told President Vladimir Putin of the administration's
intentions after meetings this week in Moscow.
The advisers said they expect Bush within days to give a
formal six-month notice that the United States is
pulling out of the treaty so the administration can do
further tests on its missile defense program. ...
Bush to Withdraw From ABM Treaty
By RON FOURNIER, AP White House Correspondent
DECEMBER 11, 16:45 ET
WASHINGTON (AP) - President Bush will soon give Russia
notice that the United States is withdrawing from the
1972 nuclear treaty that bans testing of missile defense
systems, U.S. government officials said Tuesday.
He will announce the decision in the next several days,
effectively invoking a clause in the Anti-Ballistic
Missile Treaty that requires the United States and
Russia to give six months' notice before abandoning the
Initial White House plans called for announcing the
decision Thursday, but officials cautioned that date
could change. The four government officials spoke on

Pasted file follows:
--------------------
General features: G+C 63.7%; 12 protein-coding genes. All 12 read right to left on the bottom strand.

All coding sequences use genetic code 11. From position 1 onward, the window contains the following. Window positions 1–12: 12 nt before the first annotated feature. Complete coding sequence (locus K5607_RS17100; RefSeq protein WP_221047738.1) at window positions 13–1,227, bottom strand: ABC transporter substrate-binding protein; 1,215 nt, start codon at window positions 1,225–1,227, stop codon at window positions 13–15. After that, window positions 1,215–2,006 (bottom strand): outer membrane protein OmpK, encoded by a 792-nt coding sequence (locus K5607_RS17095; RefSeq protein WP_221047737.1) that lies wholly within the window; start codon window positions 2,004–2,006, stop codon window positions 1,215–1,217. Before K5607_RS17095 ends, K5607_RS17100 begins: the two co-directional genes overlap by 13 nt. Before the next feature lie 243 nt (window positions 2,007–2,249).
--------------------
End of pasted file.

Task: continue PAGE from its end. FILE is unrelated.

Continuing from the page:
condition of anonymity. ...
12/11/2001 at ABCNews:
Enron's Close Ties to Bush
By Josh Gerstein ABCNEWS.com
Monday December 10 02:52 PM EST
When the energy-trading firm Enron collapsed recently
after disclosing financial irregularities, thousands of
employees lost their jobs and investors lost billions.
Enron's fall also crippled one of President Bush's most
loyal corporate supporters. ...
12/12/2001 at The Christian Science Monitor:
Bin Laden in Pakistan, source claims
As US airstrikes pound Tora Bora, a top Al Qaeda aide
says the leader has fled.
By Philip Smucker | Special to The Christian Science
12/13/2001 from Reuters:
Bush: U.S. Abandoning Key 1972 Missile Treaty
By Steve Holland
Thursday December 13 1:43 PM ET
WASHINGTON (Reuters) - Rejecting Russian and Chinese
opposition, President Bush gave formal notice on
Thursday that the United States is abandoning the 1972
Anti-Ballistic Missile Treaty to press ahead with a
missile defense system. ...
12/13/2001 from AP:
Bush Invokes Executive Privilege
By JOHN SOLOMON, Associated Press Writer
Thursday December 13 2:21 PM ET
WASHINGTON (AP) - President Bush invoked executive
privilege for the first time Thursday to keep Congress
from seeing documents of prosecutors' decision-making in
cases ranging from a decades-old Boston murder to the
Clinton-era fund-raising probe.
``I believe congressional access to these documents
would be contrary to the national interest,'' Bush wrote
in a memo ordering Attorney General John Ashcroft to
withhold the documents from a House investigative
committee that subpoenaed them.